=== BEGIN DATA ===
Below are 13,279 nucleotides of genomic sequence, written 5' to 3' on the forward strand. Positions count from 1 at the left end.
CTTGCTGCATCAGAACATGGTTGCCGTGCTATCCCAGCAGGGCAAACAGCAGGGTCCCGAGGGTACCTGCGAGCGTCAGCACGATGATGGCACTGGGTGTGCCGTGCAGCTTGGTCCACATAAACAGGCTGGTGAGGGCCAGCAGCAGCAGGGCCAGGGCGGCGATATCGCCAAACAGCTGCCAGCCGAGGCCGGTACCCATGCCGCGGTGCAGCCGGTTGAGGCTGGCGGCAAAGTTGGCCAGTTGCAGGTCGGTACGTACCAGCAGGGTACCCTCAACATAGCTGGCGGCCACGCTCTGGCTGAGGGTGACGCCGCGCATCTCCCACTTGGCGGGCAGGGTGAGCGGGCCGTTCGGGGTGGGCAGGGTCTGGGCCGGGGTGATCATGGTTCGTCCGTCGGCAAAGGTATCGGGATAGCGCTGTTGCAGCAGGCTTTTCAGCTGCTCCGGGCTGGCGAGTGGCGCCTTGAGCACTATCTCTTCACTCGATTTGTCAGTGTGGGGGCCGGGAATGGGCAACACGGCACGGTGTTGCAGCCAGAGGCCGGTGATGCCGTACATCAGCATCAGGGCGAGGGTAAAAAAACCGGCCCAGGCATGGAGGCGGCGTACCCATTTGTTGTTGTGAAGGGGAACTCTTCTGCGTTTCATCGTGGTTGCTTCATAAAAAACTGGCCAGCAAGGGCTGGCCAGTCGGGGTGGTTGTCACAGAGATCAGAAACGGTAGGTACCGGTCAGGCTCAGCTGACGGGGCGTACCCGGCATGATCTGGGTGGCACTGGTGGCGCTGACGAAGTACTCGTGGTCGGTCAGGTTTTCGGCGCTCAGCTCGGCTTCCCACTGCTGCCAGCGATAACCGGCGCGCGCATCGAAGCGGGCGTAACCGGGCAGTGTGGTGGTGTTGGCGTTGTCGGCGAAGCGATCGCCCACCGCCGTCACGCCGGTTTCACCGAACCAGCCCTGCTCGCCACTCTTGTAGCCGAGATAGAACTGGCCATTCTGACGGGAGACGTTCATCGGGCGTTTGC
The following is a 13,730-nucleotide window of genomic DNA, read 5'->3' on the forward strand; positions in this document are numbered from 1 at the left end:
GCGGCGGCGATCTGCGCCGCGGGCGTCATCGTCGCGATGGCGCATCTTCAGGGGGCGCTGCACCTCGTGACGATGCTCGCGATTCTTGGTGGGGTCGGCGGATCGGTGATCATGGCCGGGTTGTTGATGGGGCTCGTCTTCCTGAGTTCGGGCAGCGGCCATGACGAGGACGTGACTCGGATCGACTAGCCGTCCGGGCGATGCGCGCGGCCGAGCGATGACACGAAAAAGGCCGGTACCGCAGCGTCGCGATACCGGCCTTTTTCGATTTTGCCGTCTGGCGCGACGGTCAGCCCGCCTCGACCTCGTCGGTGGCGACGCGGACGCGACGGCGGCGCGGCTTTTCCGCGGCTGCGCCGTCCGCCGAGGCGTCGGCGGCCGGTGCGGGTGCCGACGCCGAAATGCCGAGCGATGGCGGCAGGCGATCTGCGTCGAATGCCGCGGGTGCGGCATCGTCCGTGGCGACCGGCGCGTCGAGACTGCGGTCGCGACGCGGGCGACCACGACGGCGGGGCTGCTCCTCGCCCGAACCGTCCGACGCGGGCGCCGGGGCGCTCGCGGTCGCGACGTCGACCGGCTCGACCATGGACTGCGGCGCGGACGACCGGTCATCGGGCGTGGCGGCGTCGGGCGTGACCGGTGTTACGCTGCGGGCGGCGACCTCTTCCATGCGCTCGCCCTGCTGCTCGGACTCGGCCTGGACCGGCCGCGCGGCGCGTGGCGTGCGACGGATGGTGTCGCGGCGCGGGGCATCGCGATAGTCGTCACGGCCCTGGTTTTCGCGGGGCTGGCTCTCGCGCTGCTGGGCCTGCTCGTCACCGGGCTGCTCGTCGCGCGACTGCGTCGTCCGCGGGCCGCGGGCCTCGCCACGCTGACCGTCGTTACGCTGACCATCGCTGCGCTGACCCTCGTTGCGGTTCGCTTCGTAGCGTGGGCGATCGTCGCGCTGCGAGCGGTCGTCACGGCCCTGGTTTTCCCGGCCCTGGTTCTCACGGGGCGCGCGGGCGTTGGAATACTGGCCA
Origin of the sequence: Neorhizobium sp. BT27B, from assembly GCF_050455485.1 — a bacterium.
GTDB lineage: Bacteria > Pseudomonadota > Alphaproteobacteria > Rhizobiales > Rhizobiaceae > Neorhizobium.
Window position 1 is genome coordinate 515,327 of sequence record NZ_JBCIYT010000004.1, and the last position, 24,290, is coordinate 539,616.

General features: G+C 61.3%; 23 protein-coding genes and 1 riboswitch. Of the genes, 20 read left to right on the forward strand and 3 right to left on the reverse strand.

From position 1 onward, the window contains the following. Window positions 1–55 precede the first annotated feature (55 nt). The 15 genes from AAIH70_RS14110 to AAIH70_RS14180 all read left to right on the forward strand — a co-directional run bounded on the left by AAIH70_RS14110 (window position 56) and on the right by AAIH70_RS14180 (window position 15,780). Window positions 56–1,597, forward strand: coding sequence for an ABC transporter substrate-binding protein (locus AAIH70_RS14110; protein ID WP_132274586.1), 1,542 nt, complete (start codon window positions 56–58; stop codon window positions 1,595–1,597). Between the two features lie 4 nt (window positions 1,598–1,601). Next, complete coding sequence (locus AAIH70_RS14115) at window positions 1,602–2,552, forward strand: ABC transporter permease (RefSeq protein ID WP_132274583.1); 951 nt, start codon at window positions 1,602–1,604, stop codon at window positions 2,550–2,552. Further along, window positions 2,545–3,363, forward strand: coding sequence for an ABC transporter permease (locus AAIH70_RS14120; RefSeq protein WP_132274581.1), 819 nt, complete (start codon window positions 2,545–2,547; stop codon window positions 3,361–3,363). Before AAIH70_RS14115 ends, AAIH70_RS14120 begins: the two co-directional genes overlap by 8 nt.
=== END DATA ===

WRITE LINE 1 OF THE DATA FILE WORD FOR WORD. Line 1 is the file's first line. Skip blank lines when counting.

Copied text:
Below are 13,279 nucleotides of genomic sequence, written 5' to 3' on the forward strand. Positions count from 1 at the left end.